The 15-year-long effort to build a national memorial to Dwight D. Eisenhower is so mired in cost overruns, design problems and construction delays that it has become a “disservice” to the former U. S. president and war hero, a new House Republican report finds.
The project, approved by Congress and signed into law by then-President Clinton in 1999, remains in the planning-and-development stages but has already cost taxpayers $41 million, according to the 56-page report, titled “A Five-Star Folly.” It was released by the House Natural Resources Committee.
"With millions spent, there is no memorial and not even a memorial design that can be approved for construction,” members of the Republican-led committee said.
The findings are just the latest in a series of black eyes and setbacks for the Dwight D. Eisenhower Memorial Commission and its project to honor the country’s 34th president, five-star Army general and World War II allied commander.
Much of the criticism has been directed at famed architect Frank Gehry, particularly his fee and design, inspired largely by Eisenhower’s Kansas boyhood instead of his military or presidential achievements.
The report raises questions at practically every step in the process about whether guidelines and standards have been followed -- from how Gehry was selected to whether his submission meets design principles and laws related to Washington monuments.
As a result, the design has yet to be approved for construction.
Further, the report also finds Gehry’s design, slated to be built at the base of Capitol Hill, was chosen despite the selection jury calling it “mediocre” and requesting another round of submissions.
A commission spokeswoman said Monday that the report is still being reviewed for both accuracy and context.
After paying Gehry, $13.3 million of the remaining funds went to those managing the design process or providing administrative support, according to the report.
"My firm has dedicated seven years of staff time to this effort, responding to multiple agencies and offices in Washington, consulting with concerned private individuals and undertaking extensive tests and assessments that went far beyond the original scope of services we had been given. And I personally have done all my design work pro bono," Gehry told Foxnews.com. "I regret to see that the memorial project has now been engulfed by a political process. ... Whatever happens with our design, we are concerned about only one thing: that a memorial is ultimately built and that it will both honor what Eisenhower did and truly reflect who he was."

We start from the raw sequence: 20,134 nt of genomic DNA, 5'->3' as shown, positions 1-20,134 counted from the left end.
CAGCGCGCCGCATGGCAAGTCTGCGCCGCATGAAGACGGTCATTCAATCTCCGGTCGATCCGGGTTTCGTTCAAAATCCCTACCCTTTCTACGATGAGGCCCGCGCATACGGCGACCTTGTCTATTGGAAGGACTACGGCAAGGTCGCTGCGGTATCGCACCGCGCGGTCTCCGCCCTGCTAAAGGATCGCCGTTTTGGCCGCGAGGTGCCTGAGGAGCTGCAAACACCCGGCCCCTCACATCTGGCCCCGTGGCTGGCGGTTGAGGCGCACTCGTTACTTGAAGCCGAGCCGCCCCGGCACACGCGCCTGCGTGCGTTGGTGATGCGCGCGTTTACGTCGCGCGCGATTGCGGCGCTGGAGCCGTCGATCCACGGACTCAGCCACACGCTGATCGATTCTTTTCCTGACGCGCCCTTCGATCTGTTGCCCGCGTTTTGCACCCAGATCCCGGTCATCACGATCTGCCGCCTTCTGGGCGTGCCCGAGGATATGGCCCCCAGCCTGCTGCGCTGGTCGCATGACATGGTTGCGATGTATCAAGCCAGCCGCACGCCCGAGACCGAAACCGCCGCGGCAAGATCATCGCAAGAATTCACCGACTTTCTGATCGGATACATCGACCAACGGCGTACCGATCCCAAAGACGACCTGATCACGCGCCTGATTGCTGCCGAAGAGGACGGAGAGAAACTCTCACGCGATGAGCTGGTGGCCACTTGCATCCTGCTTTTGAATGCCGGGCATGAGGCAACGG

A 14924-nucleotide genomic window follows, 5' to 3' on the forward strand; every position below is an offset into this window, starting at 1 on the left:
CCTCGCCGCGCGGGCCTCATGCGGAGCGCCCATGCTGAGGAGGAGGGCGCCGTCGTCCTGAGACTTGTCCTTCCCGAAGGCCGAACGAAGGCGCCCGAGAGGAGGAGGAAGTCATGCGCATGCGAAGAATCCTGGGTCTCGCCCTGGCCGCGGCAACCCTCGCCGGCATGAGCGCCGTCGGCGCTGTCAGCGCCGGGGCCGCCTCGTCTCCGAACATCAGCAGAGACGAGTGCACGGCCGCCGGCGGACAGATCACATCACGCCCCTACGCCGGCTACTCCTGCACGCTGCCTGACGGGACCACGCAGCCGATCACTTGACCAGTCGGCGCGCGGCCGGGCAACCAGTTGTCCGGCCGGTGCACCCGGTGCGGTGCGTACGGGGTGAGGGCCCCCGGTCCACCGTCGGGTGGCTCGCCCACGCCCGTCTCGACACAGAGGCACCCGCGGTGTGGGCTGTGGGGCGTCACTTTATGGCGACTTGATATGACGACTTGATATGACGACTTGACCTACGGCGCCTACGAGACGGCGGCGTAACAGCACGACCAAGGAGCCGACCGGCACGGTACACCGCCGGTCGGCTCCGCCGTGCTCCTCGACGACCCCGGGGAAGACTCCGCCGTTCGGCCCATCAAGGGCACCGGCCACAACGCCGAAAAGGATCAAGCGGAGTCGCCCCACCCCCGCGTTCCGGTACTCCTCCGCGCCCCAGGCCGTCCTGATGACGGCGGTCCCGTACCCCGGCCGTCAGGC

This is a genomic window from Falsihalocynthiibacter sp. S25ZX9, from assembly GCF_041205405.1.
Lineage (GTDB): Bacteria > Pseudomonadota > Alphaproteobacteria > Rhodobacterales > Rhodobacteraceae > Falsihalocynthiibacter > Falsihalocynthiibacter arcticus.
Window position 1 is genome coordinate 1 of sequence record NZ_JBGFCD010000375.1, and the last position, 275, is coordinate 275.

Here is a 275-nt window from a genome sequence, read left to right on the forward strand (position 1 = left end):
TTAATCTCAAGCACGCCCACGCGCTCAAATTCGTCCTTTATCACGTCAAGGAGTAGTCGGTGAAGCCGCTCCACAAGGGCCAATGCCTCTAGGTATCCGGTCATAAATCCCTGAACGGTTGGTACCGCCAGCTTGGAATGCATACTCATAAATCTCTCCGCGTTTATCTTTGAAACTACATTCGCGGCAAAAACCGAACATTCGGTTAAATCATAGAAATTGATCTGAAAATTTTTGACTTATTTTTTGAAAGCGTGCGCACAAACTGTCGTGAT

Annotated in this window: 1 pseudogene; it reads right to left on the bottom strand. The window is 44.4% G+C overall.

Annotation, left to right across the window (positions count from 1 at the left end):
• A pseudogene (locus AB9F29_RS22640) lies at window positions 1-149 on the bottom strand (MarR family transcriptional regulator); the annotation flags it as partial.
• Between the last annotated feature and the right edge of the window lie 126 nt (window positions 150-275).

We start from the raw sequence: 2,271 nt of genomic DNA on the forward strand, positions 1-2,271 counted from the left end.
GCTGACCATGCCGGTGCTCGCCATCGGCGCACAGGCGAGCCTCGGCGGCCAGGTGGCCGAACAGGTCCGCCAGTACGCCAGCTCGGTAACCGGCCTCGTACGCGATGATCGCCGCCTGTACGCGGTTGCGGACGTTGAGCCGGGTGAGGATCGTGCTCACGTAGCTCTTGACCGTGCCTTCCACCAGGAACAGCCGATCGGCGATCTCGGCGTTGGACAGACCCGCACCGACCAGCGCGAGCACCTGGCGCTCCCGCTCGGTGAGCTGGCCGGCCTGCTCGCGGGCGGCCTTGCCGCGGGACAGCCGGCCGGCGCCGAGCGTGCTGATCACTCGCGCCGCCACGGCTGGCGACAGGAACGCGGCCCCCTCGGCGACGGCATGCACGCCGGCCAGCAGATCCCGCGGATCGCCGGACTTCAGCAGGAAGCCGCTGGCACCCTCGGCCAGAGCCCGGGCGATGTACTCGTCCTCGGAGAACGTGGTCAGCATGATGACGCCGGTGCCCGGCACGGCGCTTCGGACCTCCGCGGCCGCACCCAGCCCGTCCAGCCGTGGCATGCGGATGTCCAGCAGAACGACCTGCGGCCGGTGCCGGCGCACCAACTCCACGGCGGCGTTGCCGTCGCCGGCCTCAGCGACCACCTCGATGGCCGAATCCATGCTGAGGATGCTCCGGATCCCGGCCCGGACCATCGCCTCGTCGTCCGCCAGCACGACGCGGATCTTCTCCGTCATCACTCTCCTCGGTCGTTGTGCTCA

Among the other problems detailed in the report were troubled fundraising efforts and contracts being “altered multiple times to reflect millions of dollars in additional costs.”
The commission’s current fundraising firm was expected to raise as much as $35 million in private money. But the commission has so far received less than $500,000 in gifts and donations, while paying $1.4 million to fundraising companies, according to the report.
House Republicans are so frustrated by the situation that they want a fresh start.
Utah Rep. Rob Bishop, a Natural Resources subcommittee chairman, introduced a bill last week that would essentially fire everybody on the commission and allow the federal government to seize all of its paperwork until new members are appointed.
“President Eisenhower is worthy of a memorial in Washington, D.C., honoring his accomplishments and legacy -- and he certainly deserves better than the current memorial morass,” committee Chairman and Washington state GOP Rep. Doc Hastings said Friday.